Thomas Fire rages on and becomes fifth largest in California history

Image: Thomas Fire in California
Firefighters watch after setting a backfire at night to make progress.David McNew / Getty Images

Breaking News Emails

Get breaking news alerts and special reports. The news and stories that matter, delivered weekday mornings.
By Dartunorro Clark and Tim Stelloh

The Thomas Fire in California's Ventura and Santa Barbara counties has consumed more than 230,000 acres over the past week — becoming the fifth largest fire in the state's history and continuing to send firefighters scrambling to control the blaze, officials said on Monday.

Crews had 20 percent of the fire under control as of Monday night, up from the 10 percent reported contained on Sunday night, according to state fire officials.

At a community meeting in Santa Barbara, officials offered a sliver of optimism: the fire grew by only 500 acres on Monday, they said, a development aided by good weather and air tankers that were able to drop fire retardant.

And in the city of Ventura, where more than 100,000 people live and 138 buildings were destroyed, nearly all mandatory evacuations were lifted on Monday afternoon, according to the California Department of Forestry and Fire Protection, or Cal Fire.

Photos: California Coast Battles Massive Wildfire

Let our news meet your inbox. The news and stories that matters, delivered weekday mornings.

The fire began on Nov. 4 as a Santa Ana wind-driven brush fire and morphed into a massive wildfire — stoked by high winds and feeding on tinder-dry conditions — that thousands of firefighters are still battling as of Monday afternoon.

Five fires covering more than a quarter of a million acres continue to rage across Southern California, with 9,000 firefighters combating the flames, Cal Fire said. Roughly 257,000 acres have burned and destroyed more than 1,000 structures.

However, the Thomas Fire has far surpassed the damage of the other blazes. It has threatened 18,000 homes and sent 95,000 residents fleeing, officials said. It has already destroyed nearly 800 structures and damaged 187 others, according to Cal Fire.

Firefighters move away from a burning house after discovering downed live power lines near Carpinteria.Mark Ralston / AFP - Getty Images

Among those to lose a home was Ventura resident Antonio Wong, whose home burned last Tuesday. Wong's previous house, in Santa Rosa, was destroyed during a series of fires that tore across the state's wine region two months ago, killing 42 people and razing more than 8,000 buildings.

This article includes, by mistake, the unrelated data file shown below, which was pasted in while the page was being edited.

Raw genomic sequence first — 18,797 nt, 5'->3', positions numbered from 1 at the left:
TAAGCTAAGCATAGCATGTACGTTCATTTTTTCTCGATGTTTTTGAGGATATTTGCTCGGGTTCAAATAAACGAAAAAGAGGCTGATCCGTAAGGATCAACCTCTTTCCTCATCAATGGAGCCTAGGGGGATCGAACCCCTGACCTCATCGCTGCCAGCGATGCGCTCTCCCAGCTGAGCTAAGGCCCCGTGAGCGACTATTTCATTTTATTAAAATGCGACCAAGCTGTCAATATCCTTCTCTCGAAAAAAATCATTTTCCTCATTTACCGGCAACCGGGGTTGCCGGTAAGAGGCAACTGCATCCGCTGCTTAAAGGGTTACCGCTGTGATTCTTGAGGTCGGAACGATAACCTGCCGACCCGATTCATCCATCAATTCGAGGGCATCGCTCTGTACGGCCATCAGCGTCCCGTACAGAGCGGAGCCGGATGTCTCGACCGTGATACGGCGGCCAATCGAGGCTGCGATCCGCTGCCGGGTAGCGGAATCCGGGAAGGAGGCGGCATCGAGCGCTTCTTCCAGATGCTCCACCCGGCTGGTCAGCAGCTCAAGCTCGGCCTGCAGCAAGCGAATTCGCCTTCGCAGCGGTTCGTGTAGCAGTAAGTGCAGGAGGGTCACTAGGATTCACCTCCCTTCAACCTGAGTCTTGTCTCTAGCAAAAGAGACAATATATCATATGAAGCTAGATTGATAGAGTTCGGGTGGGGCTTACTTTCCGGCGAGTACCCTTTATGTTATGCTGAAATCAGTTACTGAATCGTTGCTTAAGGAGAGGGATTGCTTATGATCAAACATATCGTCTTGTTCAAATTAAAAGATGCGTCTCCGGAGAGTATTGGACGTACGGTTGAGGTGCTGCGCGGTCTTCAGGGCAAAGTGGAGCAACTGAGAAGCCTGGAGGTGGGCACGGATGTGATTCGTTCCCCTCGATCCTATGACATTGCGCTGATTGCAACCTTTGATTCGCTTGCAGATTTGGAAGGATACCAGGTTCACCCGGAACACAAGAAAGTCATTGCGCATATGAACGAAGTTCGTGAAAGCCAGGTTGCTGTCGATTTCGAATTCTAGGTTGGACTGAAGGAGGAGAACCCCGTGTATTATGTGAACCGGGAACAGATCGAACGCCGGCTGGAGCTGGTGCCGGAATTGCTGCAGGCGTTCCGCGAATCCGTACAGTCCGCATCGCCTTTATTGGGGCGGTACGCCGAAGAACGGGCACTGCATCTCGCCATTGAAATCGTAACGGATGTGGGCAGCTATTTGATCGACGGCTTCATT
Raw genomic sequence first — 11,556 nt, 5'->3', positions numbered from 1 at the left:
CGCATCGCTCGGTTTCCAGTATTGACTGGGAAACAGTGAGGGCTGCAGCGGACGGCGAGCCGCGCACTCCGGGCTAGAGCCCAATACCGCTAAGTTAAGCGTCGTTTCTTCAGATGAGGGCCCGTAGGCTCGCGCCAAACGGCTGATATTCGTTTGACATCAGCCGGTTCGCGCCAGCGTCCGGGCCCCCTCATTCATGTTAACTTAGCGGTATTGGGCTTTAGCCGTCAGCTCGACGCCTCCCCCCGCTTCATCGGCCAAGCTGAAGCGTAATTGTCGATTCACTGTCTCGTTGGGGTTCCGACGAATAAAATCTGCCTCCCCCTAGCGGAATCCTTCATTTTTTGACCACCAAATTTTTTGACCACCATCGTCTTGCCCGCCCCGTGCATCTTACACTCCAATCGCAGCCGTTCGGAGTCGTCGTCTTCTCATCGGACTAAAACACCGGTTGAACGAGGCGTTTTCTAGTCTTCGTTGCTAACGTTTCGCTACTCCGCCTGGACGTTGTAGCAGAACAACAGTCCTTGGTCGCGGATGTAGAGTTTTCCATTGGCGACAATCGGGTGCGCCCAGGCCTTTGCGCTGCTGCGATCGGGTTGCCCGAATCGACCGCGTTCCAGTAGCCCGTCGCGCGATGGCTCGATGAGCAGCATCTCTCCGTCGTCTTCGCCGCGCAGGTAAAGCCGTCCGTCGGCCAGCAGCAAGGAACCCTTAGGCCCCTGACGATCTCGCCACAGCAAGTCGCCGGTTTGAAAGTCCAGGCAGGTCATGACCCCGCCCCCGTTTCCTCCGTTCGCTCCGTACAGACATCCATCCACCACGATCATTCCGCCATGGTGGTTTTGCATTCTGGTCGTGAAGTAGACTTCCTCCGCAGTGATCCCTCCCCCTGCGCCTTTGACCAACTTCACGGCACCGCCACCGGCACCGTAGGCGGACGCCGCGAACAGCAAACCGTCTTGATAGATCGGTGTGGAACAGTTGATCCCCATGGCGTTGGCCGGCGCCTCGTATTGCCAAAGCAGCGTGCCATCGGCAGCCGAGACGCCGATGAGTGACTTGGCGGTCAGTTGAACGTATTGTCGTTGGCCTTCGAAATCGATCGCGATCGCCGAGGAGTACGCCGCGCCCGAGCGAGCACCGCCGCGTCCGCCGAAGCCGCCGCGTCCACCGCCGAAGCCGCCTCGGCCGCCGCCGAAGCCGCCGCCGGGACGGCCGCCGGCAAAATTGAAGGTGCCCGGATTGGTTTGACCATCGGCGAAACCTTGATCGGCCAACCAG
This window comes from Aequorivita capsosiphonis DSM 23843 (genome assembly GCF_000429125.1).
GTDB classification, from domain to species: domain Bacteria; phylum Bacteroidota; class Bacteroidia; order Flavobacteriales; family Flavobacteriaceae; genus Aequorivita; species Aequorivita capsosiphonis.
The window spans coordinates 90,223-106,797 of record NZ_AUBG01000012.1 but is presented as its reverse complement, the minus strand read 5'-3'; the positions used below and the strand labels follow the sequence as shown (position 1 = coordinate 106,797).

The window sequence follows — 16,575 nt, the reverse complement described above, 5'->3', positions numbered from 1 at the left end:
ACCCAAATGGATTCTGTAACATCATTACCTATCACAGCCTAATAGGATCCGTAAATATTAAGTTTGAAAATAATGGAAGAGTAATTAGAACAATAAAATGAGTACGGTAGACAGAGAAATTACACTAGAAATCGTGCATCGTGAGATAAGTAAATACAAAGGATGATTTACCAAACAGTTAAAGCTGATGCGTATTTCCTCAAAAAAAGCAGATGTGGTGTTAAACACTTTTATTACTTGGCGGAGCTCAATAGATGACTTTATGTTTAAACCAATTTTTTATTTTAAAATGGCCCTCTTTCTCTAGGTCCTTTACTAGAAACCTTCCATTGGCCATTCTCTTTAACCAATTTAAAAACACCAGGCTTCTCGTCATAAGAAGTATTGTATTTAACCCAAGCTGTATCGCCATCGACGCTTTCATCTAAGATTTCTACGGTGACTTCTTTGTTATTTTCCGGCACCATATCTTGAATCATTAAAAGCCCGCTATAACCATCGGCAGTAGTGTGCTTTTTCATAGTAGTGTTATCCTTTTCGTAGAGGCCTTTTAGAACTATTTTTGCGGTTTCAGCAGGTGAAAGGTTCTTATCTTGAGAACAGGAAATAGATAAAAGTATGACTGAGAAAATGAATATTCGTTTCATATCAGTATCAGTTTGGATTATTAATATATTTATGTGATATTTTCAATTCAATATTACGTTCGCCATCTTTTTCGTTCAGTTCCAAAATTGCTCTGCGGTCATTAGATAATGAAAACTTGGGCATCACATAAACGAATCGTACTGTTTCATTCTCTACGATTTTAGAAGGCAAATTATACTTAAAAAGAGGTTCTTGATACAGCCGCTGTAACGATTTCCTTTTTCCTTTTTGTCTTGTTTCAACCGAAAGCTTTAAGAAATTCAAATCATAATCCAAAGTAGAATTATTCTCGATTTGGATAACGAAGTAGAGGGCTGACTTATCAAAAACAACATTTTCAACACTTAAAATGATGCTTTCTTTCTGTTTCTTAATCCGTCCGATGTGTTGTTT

Wong lived in his Ventura home between 2002 and 2008. He kept it through a series of moves, opting instead to rent it out rather than selling.

"We're still in shock," Wong said in an interview with NBC News. "I don't even know if I've fully processed the Ventura fire yet because I was still trying to process the first fire."

Related: ‘Like an Atom Bomb Hit’: Santa Rosa Residents Confront Devastation

In Santa Barbara, the county sheriff's office issued evacuation orders on Sunday for the area spanning Buena Vista Drive to Toro Canyon Road from SR-192 north to Camino Cielo. Authorities also issued mandatory evacuation orders for localities in Ventura County, including the City of Ventura, Ojai, Rose Valley, and the unincorporated area of Fillmore.

Officials said fire weather could set off more blazes in the region, particularly the Santa Barbara communities of Montecito and Summerland. Gusty Santa Ana winds could push the blaze west and very low fuel moistures, which indicates fire potential, along with high temperatures and low humidity could ignite potential fires on the west and north sides, authorities said.

Firefighters watch after setting a backfire at night to make progress.David McNew / Getty Images

And while some residents have been able to go back to evacuated homes, officials warned that there are residual dangers.

"When you are able to return home after a wildfire, it doesn’t mean that all of the danger is gone,' Cal Fire said in a statement. "Fire damage on your property and the surrounding area has more potential hazards than you might think."

California fire officials offered a webpage with tips for staying safe.

David Douglas contributed.